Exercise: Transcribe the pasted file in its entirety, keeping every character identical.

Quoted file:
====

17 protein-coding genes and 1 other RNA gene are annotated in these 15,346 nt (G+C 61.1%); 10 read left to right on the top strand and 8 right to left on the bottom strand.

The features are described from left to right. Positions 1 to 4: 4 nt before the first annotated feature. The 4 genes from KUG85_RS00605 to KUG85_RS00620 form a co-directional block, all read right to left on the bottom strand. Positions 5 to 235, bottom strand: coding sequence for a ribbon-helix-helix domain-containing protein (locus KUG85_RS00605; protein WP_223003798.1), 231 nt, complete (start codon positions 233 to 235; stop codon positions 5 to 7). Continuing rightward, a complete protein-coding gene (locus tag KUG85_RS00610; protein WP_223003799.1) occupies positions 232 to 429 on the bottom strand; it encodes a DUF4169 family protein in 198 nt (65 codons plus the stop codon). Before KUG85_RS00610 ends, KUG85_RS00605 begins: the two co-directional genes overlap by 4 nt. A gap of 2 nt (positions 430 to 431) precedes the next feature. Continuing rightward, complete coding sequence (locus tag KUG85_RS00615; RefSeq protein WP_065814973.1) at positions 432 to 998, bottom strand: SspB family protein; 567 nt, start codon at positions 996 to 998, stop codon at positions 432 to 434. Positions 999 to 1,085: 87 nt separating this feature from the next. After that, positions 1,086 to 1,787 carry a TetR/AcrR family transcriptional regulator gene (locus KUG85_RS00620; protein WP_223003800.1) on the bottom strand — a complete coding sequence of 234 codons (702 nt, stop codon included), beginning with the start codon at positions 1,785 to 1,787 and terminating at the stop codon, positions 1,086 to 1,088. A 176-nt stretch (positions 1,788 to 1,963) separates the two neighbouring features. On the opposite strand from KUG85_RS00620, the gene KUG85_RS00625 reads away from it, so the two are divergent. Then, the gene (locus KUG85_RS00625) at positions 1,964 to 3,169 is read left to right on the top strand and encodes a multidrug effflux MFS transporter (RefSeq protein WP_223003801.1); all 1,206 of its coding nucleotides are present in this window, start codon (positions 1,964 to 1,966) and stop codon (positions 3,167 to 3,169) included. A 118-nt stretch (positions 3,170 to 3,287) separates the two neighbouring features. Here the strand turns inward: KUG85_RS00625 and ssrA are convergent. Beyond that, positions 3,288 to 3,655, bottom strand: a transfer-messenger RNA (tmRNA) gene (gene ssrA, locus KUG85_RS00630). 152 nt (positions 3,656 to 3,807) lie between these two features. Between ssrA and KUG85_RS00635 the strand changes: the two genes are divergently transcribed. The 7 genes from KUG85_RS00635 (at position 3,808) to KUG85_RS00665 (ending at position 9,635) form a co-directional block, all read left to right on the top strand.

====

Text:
17 protein-coding genes and 1 other RNA gene are annotated in these 15,346 nt (G+C 61.1%); 10 read left to right on the top strand and 8 right to left on the bottom strand.

The features are described from left to right. Positions 1 to 4: 4 nt before the first annotated feature. The 4 genes from KUG85_RS00605 to KUG85_RS00620 form a co-directional block, all read right to left on the bottom strand. Positions 5 to 235, bottom strand: coding sequence for a ribbon-helix-helix domain-containing protein (locus KUG85_RS00605; protein WP_223003798.1), 231 nt, complete (start codon positions 233 to 235; stop codon positions 5 to 7). Continuing rightward, a complete protein-coding gene (locus tag KUG85_RS00610; protein WP_223003799.1) occupies positions 232 to 429 on the bottom strand; it encodes a DUF4169 family protein in 198 nt (65 codons plus the stop codon). Before KUG85_RS00610 ends, KUG85_RS00605 begins: the two co-directional genes overlap by 4 nt. A gap of 2 nt (positions 430 to 431) precedes the next feature. Continuing rightward, complete coding sequence (locus tag KUG85_RS00615; RefSeq protein WP_065814973.1) at positions 432 to 998, bottom strand: SspB family protein; 567 nt, start codon at positions 996 to 998, stop codon at positions 432 to 434. Positions 999 to 1,085: 87 nt separating this feature from the next. After that, positions 1,086 to 1,787 carry a TetR/AcrR family transcriptional regulator gene (locus KUG85_RS00620; protein WP_223003800.1) on the bottom strand — a complete coding sequence of 234 codons (702 nt, stop codon included), beginning with the start codon at positions 1,785 to 1,787 and terminating at the stop codon, positions 1,086 to 1,088. A 176-nt stretch (positions 1,788 to 1,963) separates the two neighbouring features. On the opposite strand from KUG85_RS00620, the gene KUG85_RS00625 reads away from it, so the two are divergent. Then, the gene (locus KUG85_RS00625) at positions 1,964 to 3,169 is read left to right on the top strand and encodes a multidrug effflux MFS transporter (RefSeq protein WP_223003801.1); all 1,206 of its coding nucleotides are present in this window, start codon (positions 1,964 to 1,966) and stop codon (positions 3,167 to 3,169) included. A 118-nt stretch (positions 3,170 to 3,287) separates the two neighbouring features. Here the strand turns inward: KUG85_RS00625 and ssrA are convergent. Beyond that, positions 3,288 to 3,655, bottom strand: a transfer-messenger RNA (tmRNA) gene (gene ssrA, locus KUG85_RS00630). 152 nt (positions 3,656 to 3,807) lie between these two features. Between ssrA and KUG85_RS00635 the strand changes: the two genes are divergently transcribed. The 7 genes from KUG85_RS00635 (at position 3,808) to KUG85_RS00665 (ending at position 9,635) form a co-directional block, all read left to right on the top strand.